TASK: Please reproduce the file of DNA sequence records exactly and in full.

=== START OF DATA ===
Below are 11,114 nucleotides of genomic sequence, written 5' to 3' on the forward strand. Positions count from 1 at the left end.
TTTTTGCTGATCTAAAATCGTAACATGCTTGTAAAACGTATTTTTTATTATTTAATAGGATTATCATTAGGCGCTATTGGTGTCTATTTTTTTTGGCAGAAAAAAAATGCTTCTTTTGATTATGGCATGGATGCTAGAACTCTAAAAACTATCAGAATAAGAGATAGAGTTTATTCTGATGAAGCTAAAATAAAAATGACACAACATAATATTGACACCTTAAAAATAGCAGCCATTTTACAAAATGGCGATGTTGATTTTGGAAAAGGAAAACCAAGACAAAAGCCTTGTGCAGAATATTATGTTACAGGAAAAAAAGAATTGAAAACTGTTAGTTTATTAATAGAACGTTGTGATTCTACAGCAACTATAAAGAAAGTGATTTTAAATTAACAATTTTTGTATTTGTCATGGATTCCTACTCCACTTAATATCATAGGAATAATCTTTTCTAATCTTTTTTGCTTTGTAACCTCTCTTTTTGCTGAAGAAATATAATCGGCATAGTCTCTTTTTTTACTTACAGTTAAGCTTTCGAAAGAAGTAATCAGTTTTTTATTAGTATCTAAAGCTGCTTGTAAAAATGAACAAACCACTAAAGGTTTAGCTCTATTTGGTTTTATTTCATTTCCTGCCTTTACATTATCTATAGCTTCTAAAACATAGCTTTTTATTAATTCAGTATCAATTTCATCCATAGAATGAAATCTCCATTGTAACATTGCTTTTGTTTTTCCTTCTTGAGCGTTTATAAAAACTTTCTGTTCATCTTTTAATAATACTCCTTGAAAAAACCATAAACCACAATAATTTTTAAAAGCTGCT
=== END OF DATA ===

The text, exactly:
Below are 11,114 nucleotides of genomic sequence, written 5' to 3' on the forward strand. Positions count from 1 at the left end.
TTTTTGCTGATCTAAAATCGTAACATGCTTGTAAAACGTATTTTTTATTATTTAATAGGATTATCATTAGGCGCTATTGGTGTCTATTTTTTTTGGCAGAAAAAAAATGCTTCTTTTGATTATGGCATGGATGCTAGAACTCTAAAAACTATCAGAATAAGAGATAGAGTTTATTCTGATGAAGCTAAAATAAAAATGACACAACATAATATTGACACCTTAAAAATAGCAGCCATTTTACAAAATGGCGATGTTGATTTTGGAAAAGGAAAACCAAGACAAAAGCCTTGTGCAGAATATTATGTTACAGGAAAAAAAGAATTGAAAACTGTTAGTTTATTAATAGAACGTTGTGATTCTACAGCAACTATAAAGAAAGTGATTTTAAATTAACAATTTTTGTATTTGTCATGGATTCCTACTCCACTTAATATCATAGGAATAATCTTTTCTAATCTTTTTTGCTTTGTAACCTCTCTTTTTGCTGAAGAAATATAATCGGCATAGTCTCTTTTTTTACTTACAGTTAAGCTTTCGAAAGAAGTAATCAGTTTTTTATTAGTATCTAAAGCTGCTTGTAAAAATGAACAAACCACTAAAGGTTTAGCTCTATTTGGTTTTATTTCATTTCCTGCCTTTACATTATCTATAGCTTCTAAAACATAGCTTTTTATTAATTCAGTATCAATTTCATCCATAGAATGAAATCTCCATTGTAACATTGCTTTTGTTTTTCCTTCTTGAGCGTTTATAAAAACTTTCTGTTCATCTTTTAATAATACTCCTTGAAAAAACCATAAACCACAATAATTTTTAAAAGCTGCT